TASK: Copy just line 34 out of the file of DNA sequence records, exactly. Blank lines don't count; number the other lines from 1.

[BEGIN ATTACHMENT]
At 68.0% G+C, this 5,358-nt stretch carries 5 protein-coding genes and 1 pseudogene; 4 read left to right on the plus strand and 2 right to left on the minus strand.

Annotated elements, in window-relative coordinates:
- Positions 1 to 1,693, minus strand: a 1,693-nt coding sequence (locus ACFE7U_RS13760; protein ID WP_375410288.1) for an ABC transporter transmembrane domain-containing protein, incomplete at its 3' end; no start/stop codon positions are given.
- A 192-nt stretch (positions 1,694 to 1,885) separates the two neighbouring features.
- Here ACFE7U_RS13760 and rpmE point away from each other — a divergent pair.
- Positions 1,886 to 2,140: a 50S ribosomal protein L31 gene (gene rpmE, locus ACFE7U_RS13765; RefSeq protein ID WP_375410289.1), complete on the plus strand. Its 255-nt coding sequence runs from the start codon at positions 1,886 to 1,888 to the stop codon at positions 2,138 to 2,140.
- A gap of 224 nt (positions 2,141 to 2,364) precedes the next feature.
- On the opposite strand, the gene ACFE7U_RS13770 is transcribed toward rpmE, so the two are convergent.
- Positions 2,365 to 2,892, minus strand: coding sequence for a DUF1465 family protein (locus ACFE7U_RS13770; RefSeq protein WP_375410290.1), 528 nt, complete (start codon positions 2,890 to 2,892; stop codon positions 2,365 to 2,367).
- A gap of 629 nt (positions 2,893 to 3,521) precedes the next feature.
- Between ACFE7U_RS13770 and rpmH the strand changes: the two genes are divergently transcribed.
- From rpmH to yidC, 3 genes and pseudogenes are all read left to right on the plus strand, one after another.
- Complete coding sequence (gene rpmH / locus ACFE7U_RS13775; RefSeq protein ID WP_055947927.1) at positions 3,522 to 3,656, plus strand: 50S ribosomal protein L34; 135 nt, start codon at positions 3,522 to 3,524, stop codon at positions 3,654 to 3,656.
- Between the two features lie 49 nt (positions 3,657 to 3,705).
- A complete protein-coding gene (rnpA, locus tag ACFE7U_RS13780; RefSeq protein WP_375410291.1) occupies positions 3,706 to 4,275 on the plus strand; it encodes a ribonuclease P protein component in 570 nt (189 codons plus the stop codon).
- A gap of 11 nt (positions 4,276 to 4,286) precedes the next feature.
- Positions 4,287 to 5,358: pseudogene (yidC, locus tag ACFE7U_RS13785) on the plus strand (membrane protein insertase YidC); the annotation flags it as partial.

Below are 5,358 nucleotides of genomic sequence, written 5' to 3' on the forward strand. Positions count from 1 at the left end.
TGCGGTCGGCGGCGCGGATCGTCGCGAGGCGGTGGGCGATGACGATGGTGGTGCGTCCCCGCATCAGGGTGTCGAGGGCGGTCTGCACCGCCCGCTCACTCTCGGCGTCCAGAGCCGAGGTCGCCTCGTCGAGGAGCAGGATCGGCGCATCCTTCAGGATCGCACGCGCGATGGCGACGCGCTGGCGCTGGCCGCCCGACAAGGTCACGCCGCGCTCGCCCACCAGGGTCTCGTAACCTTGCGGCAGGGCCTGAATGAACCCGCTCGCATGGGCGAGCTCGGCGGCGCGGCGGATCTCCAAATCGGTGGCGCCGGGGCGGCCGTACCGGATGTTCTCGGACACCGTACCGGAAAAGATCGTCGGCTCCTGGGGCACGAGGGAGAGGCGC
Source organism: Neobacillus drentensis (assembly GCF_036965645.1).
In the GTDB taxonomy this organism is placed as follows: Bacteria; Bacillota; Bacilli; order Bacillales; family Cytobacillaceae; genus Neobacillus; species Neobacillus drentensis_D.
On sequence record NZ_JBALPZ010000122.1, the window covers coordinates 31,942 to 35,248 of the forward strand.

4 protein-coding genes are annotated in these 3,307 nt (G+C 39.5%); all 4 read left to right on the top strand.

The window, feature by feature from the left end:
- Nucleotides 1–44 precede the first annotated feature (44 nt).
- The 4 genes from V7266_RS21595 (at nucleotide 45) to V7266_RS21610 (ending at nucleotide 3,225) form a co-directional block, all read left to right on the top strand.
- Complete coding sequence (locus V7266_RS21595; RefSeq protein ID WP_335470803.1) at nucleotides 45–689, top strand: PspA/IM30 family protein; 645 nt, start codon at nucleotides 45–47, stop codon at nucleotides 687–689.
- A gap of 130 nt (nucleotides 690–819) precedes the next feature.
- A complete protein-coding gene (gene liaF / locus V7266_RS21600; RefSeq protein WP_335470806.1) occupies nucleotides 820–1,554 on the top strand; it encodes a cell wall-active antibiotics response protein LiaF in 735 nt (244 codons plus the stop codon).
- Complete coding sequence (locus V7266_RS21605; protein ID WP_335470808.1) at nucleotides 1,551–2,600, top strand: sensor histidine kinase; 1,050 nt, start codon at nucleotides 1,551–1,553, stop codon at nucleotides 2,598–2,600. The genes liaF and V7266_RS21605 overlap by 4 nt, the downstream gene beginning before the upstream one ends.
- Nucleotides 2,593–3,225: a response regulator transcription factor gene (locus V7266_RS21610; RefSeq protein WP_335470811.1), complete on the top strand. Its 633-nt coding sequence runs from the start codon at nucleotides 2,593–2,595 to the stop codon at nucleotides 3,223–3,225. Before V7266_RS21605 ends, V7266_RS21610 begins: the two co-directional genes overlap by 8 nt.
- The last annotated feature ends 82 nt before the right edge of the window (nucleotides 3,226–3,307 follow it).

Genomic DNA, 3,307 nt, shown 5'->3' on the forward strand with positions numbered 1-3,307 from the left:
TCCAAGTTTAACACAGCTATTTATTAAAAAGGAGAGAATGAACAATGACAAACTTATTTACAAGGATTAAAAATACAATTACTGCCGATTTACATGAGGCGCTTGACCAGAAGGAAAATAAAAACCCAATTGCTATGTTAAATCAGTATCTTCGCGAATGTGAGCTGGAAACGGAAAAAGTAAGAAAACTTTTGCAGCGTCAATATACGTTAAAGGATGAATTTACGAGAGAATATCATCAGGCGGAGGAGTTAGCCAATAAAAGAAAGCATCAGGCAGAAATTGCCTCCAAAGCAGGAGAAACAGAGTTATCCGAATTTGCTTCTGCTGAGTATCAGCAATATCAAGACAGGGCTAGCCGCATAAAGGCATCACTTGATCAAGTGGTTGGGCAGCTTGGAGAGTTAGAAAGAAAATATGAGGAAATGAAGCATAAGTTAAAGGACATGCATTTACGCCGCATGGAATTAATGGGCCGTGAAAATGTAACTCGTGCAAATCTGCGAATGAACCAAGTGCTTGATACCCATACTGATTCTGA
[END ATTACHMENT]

TCCAAGTTTAACACAGCTATTTATTAAAAAGGAGAGAATGAACAATGACAAACTTATTTACAAGGATTAAAAATACAATTACTGCCGATTTACATGAGGCGCTTGACCAGAAGGAAAATAAAAACCCAATTGCTATGTTAAATCAGTATCTTCGCGAATGTGAGCTGGAAACGGAAAAAGTAAGAAAACTTTTGCAGCGTCAATATACGTTAAAGGATGAATTTACGAGAGAATATCATCAGGCGGAGGAGTTAGCCAATAAAAGAAAGCATCAGGCAGAAATTGCCTCCAAAGCAGGAGAAACAGAGTTATCCGAATTTGCTTCTGCTGAGTATCAGCAATATCAAGACAGGGCTAGCCGCATAAAGGCATCACTTGATCAAGTGGTTGGGCAGCTTGGAGAGTTAGAAAGAAAATATGAGGAAATGAAGCATAAGTTAAAGGACATGCATTTACGCCGCATGGAATTAATGGGCCGTGAAAATGTAACTCGTGCAAATCTGCGAATGAACCAAGTGCTTGATACCCATACTGATTCTGA